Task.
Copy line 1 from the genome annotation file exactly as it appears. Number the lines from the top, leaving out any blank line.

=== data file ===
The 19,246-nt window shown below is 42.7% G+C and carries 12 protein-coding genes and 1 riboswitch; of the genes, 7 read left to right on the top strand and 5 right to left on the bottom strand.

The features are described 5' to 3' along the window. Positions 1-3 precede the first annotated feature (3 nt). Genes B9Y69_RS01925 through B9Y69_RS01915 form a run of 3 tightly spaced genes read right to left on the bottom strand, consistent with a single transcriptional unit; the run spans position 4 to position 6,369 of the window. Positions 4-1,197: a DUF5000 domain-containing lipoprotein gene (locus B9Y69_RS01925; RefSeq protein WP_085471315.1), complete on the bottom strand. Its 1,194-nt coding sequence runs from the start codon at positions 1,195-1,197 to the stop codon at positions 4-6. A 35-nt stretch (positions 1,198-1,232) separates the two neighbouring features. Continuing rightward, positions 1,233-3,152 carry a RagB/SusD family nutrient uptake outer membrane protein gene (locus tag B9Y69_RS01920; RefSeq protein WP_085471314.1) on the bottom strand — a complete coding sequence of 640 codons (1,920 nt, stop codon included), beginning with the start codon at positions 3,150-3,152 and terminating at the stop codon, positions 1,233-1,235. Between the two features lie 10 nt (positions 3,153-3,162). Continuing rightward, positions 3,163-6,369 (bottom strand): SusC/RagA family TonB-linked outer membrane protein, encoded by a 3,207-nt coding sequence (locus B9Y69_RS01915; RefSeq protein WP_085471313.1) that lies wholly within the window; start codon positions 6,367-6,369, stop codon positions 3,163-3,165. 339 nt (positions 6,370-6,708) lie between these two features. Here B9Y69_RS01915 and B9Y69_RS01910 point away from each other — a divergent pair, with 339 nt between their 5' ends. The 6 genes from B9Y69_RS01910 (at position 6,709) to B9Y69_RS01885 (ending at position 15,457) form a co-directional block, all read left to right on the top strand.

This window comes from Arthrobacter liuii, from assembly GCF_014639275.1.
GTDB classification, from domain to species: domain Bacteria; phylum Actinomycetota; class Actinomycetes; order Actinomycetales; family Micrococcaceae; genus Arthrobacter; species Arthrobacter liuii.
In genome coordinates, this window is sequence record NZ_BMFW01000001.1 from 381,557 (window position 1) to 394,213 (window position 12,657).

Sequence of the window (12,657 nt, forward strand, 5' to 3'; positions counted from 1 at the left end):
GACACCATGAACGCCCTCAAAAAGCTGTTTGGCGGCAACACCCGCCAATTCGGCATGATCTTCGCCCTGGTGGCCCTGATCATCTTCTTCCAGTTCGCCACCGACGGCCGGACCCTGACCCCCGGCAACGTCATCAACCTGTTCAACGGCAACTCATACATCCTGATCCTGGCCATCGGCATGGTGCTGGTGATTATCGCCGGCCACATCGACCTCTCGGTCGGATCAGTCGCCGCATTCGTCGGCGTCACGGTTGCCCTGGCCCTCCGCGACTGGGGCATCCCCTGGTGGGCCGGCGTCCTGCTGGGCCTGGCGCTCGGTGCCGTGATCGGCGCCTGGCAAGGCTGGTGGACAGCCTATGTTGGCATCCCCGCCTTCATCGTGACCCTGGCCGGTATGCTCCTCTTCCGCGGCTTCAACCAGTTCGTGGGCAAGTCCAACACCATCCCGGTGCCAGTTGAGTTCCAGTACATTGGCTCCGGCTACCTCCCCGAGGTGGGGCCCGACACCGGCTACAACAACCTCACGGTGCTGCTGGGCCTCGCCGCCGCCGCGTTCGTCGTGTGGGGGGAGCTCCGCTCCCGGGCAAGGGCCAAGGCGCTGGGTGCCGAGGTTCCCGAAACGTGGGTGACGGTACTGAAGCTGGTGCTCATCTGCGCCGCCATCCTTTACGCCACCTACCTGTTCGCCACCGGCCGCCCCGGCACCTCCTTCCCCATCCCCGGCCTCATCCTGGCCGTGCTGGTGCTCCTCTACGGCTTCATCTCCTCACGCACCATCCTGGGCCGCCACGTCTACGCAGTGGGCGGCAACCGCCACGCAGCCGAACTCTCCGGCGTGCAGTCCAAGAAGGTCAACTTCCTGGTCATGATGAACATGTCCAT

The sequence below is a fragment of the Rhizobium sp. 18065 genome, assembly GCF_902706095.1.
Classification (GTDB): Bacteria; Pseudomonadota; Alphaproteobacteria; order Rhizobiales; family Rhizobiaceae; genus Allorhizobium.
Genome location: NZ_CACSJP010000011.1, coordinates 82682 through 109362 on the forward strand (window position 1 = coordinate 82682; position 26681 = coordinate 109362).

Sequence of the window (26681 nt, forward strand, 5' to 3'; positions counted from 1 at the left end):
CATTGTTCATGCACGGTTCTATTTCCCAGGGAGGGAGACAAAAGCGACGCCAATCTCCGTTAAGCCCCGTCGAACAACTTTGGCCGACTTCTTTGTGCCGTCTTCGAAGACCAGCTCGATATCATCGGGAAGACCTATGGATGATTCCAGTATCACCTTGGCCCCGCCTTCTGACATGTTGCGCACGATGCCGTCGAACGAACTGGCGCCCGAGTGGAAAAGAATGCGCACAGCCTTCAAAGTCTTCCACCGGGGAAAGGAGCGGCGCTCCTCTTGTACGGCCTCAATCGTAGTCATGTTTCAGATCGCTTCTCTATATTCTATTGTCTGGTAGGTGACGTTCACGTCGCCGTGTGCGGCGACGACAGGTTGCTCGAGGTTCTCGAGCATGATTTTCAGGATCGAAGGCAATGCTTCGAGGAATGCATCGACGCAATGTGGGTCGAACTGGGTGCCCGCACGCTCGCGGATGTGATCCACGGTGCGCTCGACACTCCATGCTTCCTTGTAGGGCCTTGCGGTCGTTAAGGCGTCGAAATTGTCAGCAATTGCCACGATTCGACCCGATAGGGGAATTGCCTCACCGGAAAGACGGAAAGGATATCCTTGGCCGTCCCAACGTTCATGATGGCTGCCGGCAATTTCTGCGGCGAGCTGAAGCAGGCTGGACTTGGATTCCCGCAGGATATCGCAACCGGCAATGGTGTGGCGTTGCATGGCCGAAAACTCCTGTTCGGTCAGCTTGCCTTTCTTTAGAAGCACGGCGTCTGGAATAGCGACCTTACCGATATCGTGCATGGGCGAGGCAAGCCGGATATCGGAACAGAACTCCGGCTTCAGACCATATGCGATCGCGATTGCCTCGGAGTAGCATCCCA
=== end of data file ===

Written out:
The 19,246-nt window shown below is 42.7% G+C and carries 12 protein-coding genes and 1 riboswitch; of the genes, 7 read left to right on the top strand and 5 right to left on the bottom strand.